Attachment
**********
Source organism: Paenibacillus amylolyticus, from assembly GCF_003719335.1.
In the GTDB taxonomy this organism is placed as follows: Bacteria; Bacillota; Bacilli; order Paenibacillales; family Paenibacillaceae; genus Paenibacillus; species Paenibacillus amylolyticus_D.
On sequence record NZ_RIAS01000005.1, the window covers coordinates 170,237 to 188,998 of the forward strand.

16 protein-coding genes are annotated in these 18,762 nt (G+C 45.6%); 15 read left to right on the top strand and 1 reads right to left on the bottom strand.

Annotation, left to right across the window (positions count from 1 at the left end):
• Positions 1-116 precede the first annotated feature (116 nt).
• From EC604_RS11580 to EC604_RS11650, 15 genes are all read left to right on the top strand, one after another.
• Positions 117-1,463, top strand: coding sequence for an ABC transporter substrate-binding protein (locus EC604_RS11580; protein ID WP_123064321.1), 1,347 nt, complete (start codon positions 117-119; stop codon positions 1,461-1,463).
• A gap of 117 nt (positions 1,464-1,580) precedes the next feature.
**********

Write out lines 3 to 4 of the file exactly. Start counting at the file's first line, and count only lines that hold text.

On sequence record NZ_RIAS01000005.1, the window covers coordinates 170,237 to 188,998 of the forward strand.

16 protein-coding genes are annotated in these 18,762 nt (G+C 45.6%); 15 read left to right on the top strand and 1 reads right to left on the bottom strand.